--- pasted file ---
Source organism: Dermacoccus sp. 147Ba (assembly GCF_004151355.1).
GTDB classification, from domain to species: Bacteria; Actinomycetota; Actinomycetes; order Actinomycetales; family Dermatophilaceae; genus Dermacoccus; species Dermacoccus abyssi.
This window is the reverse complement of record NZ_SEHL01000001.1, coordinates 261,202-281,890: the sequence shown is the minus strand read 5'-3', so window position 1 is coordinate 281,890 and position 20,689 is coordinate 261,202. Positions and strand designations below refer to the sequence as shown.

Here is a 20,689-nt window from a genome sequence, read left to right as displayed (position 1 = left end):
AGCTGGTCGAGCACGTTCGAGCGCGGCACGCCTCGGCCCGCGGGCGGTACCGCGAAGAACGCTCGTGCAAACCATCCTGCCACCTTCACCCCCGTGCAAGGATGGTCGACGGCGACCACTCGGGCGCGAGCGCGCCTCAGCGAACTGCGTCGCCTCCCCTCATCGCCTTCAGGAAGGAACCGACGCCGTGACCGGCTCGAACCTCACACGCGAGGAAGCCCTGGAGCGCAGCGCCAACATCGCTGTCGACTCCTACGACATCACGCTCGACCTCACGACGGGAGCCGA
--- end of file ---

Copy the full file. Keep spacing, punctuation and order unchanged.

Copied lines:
Source organism: Dermacoccus sp. 147Ba (assembly GCF_004151355.1).
GTDB classification, from domain to species: Bacteria; Actinomycetota; Actinomycetes; order Actinomycetales; family Dermatophilaceae; genus Dermacoccus; species Dermacoccus abyssi.
This window is the reverse complement of record NZ_SEHL01000001.1, coordinates 261,202-281,890: the sequence shown is the minus strand read 5'-3', so window position 1 is coordinate 281,890 and position 20,689 is coordinate 261,202. Positions and strand designations below refer to the sequence as shown.

Here is a 20,689-nt window from a genome sequence, read left to right as displayed (position 1 = left end):
AGCTGGTCGAGCACGTTCGAGCGCGGCACGCCTCGGCCCGCGGGCGGTACCGCGAAGAACGCTCGTGCAAACCATCCTGCCACCTTCACCCCCGTGCAAGGATGGTCGACGGCGACCACTCGGGCGCGAGCGCGCCTCAGCGAACTGCGTCGCCTCCCCTCATCGCCTTCAGGAAGGAACCGACGCCGTGACCGGCTCGAACCTCACACGCGAGGAAGCCCTGGAGCGCAGCGCCAACATCGCTGTCGACTCCTACGACATCACGCTCGACCTCACGACGGGAGCCGA